Quality Mountain Days
                                                                 & Advanced workshops

Reading Contours and Relief

Understanding the shape of the land by looking at a map is a very useful skill and can be essential if you’re going to be walking in mountainous terrain. The height and shape of the land is shown on a map using ‘contour lines’. These lines appear as thin orange or brown lines with numbers on them. The number tells you the height above sea level of that line.
A contour line is drawn between points of the same height, so any single contour line will be at the same height all the way along its length. The height difference between separate contour lines is normally 5 metres, but it will be 10 metres in very hilly or mountainous areas. The map key will tell you the contour interval used.

The picture shown illustrates how a landscape can be converted into contour lines on a map. An easy way to understand and visualise contour lines is to think of them as high tide lines that would be left by the sea. As the water level drops it would leave a line every 10 metres on the landscape. These marks would be contour lines.

Being able to visualise the shape of the landscape by looking at the contour lines of a map is a very useful skill that can be developed with practice. It will allow you to choose the best route for your journey. When reading contour lines on a map it’s helpful to remember the numbering on them reads uphill. It might be useful to imagine that to read contour line numbers you have to be stood at the bottom of the hill looking up it, otherwise the numbers would be upside down.

Other useful things to look out for when reading contour lines are rivers, which usually flow into valleys, or areas with very few contour lines, which will be flat.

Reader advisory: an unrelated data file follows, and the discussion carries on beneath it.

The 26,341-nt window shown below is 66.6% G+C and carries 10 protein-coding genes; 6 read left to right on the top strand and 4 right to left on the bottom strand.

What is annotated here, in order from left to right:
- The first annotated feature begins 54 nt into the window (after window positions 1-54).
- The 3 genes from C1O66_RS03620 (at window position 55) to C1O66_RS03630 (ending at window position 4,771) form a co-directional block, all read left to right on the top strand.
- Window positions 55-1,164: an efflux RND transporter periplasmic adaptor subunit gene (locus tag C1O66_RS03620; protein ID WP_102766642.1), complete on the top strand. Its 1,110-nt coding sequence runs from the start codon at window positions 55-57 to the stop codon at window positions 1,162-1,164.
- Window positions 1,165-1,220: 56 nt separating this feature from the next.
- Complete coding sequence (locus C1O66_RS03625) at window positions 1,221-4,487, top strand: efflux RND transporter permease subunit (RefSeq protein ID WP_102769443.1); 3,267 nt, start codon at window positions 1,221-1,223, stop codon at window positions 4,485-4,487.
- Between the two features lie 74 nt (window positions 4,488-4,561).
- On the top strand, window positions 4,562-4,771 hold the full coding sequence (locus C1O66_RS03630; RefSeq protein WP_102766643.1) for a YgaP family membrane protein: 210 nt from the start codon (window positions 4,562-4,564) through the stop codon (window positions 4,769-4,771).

This picture shows how contour lines can be used on maps to describe different landscapes. Even though all the lines look similar at first, they are describing very different landscape features. The closer together the contour lines, the steeper the slope of the hill. If a hill is very steep the contour lines might even merge into each other.

A spur is a ‘V’-shaped hill that juts out.

A simple way to tell a valley from a spur when looking at contour lines is to remember that if the ‘V’ points uphill it’s a valley, if it points downhill it’s a spur. 

How do we show height on maps?

Contour lines are a map’s way of showing you how high the land is. They join together places of the same height and form patterns that help us to imagine what the land actually looks like.

You will notice that there are a series of contour line that are bold and darker,  These are called index lines and are usually marked with the height above sea level that the contour represents.

These index lines are very useful when calculating the height difference between two points as you can count up in 50 metre increnments instead of 10 m.

There are many areas on the map where the contour height is not shown, the index lines allow us to trace along the contour line easily until we can find the height.

‘Naismith’s rule’
Remember that the closer together the contour lines are, the steeper the land. Contour lines that are wide apart show us that the land is flatter.
When you're travelling across steep landscapes (where contour lines are very close together) it will add time on to your journey.

Naismith said that you should allow an extra minute of walking time for every 10 metres of height that you climb.

On OS maps contour lines are usually drawn at 10 metre intervals on a 1:50 000 scale map and at 10 metre intervals on a 1:25 000 scale map unless the terrain is flatter where 5 metre intervals are used.

With Harveys maps the contour interval is 15 metres so a little care is required if you use both types.

Important: Participation Statement

Climbing, hillwalking and mountaineering are activities with a danger of personal injury or death.
Participants in these activities should be aware of and accept these risks and be responsible for their own actions and involvement.

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